|Volvo B9TL (CDGE)|
|Years in operation||2006–Present|
|Engine||Volvo D9A300 EM-EC01|
|Transmission||ZF Ecomat 6HP 602
Voith DIWA 864.3
ZF EcoLife 6AP 1410B
|Emission Standard||Euro III|
The Volvo B9TL is a rear-engined low-floor double-decker transit bus built by Volvo Buses since 2002. It is the successor to the older Volvo B10TL “Super Olympian” and the Volvo B7TL. The bus is popular in the United Kingdom, Hong Kong and Singapore, and is currently the single most common model of transit bus in Singapore.
In 2006, the first 200 units of the Volvo B9TL were brought in by SBS Transit. These units were Euro III-compliant and bodied locally by ComfortDelgro Engineering (the engineering arm of SBS Transit’s parent company, ComfortDelgro). The bodywork was based off the Volvo B10TL (PSV/CDGE) demonstrator which was designed in cooperation with PSV International.
These 200 units would eventually pave the way for the introduction of Euro V-compliant Volvo B9TL buses, bodied with the Wright Eclipse Gemini II bodywork instead. Over 1,400 units of the Wright-boded B9TL were procured, but this article will focus on the 200 CDGE-bodied units.
Design & Technical aspects:
The Volvo B9TL was built to succeed the 2-axle Volvo B7TL and the 3-axle Volvo B10TL “Super Olympian” chassis, and was designed based on the existing Volvo B7TL. A key difference from its B7TL and B10TL predecessors is its new 9.3-liter engine originally designed by Renault Trucks. The larger engine delivers more horsepower, an advantage over the Volvo B10TL which was notorious for its poor performance on steep ascents. Another major design change over the B10TL was the relocation of the water tank from the front of the bus (near the right front wheel) to the rear, next to engine components.
The B9TL was initially offered only in a 12-meter 3-axle format. The 2-axle variant was introduced in 2006 to fully replace the B7TL, with various chassis lengths available (10.3m, 10.4m and 10.6m). The driveline comprises a Euro III-compliant Volvo D9A engine (rated at 300 or 340 horsepower), with Voith of ZF transmission options. The Euro V-compliant Volvo D9B engine would later be offered to replace the D9A engine.
For the bodywork, Manufacturing Commercial Vehicles (MCV) of Egypt would later continue production of the bodywork design between 2011 and 2014, marketed as the MCV DD103 and paired with a Volvo B9TL 2-axle chassis. It saw little bulk orders during its short production run and was later succeeded by the MCV Evoseti.
Volvo B9TL (Euro III) – PSV/CDGE bodywork (200 units)
In late 2004, SBS Transit placed orders for 150 Euro III Volvo B9TL chassis at a cost of S$71 million on 28 December 2004, with an option for 50 more units. They were bodied by ComfortDelGro Engineering (CDGE), the engineering branch of SBS Transit’s parent company ComfortDelGro. A trial bodywork had previously been tested on a Volvo B10TL (SBS9889U), developed by SBS in cooperation with PSV International. The new bodywork was ready to be refitted for use on the Volvo B9TL.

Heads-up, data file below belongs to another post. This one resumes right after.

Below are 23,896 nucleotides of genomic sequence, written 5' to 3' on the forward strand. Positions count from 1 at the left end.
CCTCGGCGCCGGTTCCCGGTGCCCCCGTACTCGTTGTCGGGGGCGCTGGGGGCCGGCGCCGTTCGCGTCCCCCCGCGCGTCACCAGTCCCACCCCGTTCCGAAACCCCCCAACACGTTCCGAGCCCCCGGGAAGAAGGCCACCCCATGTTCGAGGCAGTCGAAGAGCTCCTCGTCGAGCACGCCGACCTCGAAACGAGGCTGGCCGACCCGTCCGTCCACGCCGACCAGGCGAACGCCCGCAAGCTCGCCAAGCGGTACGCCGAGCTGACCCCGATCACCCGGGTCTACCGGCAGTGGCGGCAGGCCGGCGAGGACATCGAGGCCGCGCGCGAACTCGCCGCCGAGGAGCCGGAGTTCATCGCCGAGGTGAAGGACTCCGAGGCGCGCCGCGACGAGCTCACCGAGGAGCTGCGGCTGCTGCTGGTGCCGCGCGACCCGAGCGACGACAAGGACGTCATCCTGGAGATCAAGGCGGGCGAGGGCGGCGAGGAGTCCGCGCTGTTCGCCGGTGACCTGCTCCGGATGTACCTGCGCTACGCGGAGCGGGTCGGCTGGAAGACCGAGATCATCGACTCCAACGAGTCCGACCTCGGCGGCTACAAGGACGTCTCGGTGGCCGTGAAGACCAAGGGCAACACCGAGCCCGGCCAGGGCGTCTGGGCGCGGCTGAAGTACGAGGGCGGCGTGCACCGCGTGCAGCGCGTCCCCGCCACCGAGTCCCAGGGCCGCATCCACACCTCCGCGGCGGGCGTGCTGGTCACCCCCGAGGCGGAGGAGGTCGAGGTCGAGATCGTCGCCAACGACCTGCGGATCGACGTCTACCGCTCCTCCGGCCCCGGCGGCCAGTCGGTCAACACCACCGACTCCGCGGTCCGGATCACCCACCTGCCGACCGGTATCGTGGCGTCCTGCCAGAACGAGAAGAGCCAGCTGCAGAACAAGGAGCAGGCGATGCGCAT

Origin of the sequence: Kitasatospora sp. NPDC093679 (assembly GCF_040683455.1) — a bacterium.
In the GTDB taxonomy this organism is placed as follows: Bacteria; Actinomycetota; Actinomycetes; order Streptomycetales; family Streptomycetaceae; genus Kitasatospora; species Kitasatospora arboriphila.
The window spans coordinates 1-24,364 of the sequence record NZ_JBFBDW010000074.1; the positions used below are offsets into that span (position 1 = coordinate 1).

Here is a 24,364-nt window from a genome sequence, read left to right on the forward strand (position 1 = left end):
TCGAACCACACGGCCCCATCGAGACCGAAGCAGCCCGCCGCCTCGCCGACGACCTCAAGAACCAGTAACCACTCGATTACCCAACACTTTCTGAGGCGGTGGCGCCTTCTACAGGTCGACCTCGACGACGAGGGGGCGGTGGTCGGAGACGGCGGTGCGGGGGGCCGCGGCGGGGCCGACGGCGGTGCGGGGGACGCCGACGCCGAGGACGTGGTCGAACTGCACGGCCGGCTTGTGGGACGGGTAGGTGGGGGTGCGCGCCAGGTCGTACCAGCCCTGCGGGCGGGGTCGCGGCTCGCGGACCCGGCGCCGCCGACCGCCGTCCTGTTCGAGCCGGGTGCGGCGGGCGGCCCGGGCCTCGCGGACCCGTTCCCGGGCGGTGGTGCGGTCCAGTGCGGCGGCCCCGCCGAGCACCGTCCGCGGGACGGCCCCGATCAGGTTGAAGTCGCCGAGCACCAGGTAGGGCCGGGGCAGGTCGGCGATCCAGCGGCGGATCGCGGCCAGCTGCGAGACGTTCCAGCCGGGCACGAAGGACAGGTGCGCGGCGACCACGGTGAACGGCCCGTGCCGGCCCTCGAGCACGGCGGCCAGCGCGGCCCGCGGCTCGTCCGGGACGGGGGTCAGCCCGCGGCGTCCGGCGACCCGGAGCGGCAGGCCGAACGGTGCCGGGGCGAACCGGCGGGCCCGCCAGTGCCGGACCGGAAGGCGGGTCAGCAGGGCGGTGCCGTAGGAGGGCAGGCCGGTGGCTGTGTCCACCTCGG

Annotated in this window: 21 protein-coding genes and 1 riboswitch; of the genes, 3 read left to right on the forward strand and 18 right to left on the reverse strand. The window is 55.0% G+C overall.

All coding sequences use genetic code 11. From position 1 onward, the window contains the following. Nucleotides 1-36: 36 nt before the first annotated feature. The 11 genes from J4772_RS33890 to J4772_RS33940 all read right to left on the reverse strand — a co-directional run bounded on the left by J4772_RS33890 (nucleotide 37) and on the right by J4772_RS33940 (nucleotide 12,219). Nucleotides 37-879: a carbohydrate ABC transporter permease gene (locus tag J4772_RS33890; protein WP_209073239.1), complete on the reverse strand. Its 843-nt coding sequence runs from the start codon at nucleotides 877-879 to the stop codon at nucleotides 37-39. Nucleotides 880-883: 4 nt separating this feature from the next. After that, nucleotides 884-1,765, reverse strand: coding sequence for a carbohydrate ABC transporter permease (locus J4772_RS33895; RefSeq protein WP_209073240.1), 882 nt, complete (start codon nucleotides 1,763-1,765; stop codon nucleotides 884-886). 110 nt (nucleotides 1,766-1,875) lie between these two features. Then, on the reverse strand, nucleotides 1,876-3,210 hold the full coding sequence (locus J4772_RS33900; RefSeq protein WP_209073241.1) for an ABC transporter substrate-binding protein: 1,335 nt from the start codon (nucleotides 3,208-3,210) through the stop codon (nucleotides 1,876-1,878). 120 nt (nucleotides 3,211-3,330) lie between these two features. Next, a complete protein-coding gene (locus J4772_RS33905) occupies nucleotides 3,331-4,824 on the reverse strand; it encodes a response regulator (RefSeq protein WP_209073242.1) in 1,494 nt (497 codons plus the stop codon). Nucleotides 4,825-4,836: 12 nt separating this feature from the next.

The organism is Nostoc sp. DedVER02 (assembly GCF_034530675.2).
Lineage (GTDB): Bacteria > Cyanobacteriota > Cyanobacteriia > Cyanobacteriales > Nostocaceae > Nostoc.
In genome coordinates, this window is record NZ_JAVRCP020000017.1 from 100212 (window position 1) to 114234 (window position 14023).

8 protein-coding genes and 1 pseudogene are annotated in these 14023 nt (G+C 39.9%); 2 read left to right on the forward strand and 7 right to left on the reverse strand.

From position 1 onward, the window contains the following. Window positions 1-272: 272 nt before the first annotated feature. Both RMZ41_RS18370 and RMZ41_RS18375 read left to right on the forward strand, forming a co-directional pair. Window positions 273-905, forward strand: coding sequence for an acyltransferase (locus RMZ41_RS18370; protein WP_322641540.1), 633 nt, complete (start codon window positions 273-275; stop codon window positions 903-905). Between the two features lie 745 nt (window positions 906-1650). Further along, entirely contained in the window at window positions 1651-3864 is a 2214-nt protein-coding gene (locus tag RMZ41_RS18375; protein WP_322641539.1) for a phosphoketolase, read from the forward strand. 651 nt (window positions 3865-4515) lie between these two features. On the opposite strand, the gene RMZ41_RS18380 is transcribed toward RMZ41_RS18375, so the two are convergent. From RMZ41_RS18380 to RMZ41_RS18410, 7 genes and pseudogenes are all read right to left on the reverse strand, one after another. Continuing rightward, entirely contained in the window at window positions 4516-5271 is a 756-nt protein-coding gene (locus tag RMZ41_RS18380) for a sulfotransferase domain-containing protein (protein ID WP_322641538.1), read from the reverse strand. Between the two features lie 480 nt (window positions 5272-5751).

On 15 February 2006, a prototype bus was unveiled, a Volvo B9TL with a zero-step entrance, a manual wheelchair ramp and other wheelchair-friendly features. As Singapore’s first Wheelchair-Accessible Bus (WAB), they were going to pave the way for more WABs and a more disabled-friendly transport system. The launch date was delayed from April to June to prepare bus stops for wheelchair boarding and alighting activities. Finally, on 27 June 2006, SBS Transit Service 21 became the first wheelchair-accessible bus service with 10 Volvo B9TL CDGEs in its fleet.
Later in 2006, SBS Transit exercised its options for an additional 50 more buses at a cost of S$29 million, soon after putting its first B9TLs into operation, bringing the total fleet size to 200. These B9TLs come with the same Euro III-compliant Volvo D9A300 engine, but a four-speed Voith gearbox instead of the six-speed ZF. All units were registered just days before the government-set deadline for Euro-IV compliant diesel engines. Volvo B9TL CDGE units were registered between 17 May 2006 and 28 Sep 2006 with the registration numbers SBS7300P to SBS7499A.
|Basic Technical Specifications|
|Engine||Volvo D9A300 EM-EC01 engine, 9364 cc, Euro III-compliant
Power/Torque rating of 300 hp (220 kW) @ 1900 rpm / 1400 Nm @ 1100 – 1400 rpm
|Transmission||ZF Ecomat 6HP 602 gearbox (149 units) – Six-speed automatic
Voith DIWA 864.3 gearbox (50 units) – Four-speed automatic
ZF EcoLife 6AP 1410B gearbox (1 unit) – Six-speed automatic
|Bodywork||PSV International / ComfortDelGro Engineering Bodywork
Prototype bodywork designed by SBS and PSV International
Built by ComfortDelGro Engineering
|EDS||LECIP Electronic Display Signage (EDS)
Orange LED matrix mounted on front, side and rear
Formerly using plastic destination signs on front, side and rear
|Doors||SMC Transit doors
Double-leaf entrance, double swinging plug exit
|Capacity||Licensed capacity of 124 passengers:
53 upper deck seating, 27 lower deck seating and 44 standing
The design of the Volvo B9TL (CDGE) buses were adapted from the Volvo B10TL (PSV/CDGE) demonstrator (SBS9889U), which was a prototype bodywork designed by SBS and PSV International, a UK-based company which designs passenger vehicles (including buses) and assembles them in their country of operation, mainly using components sourced regionally.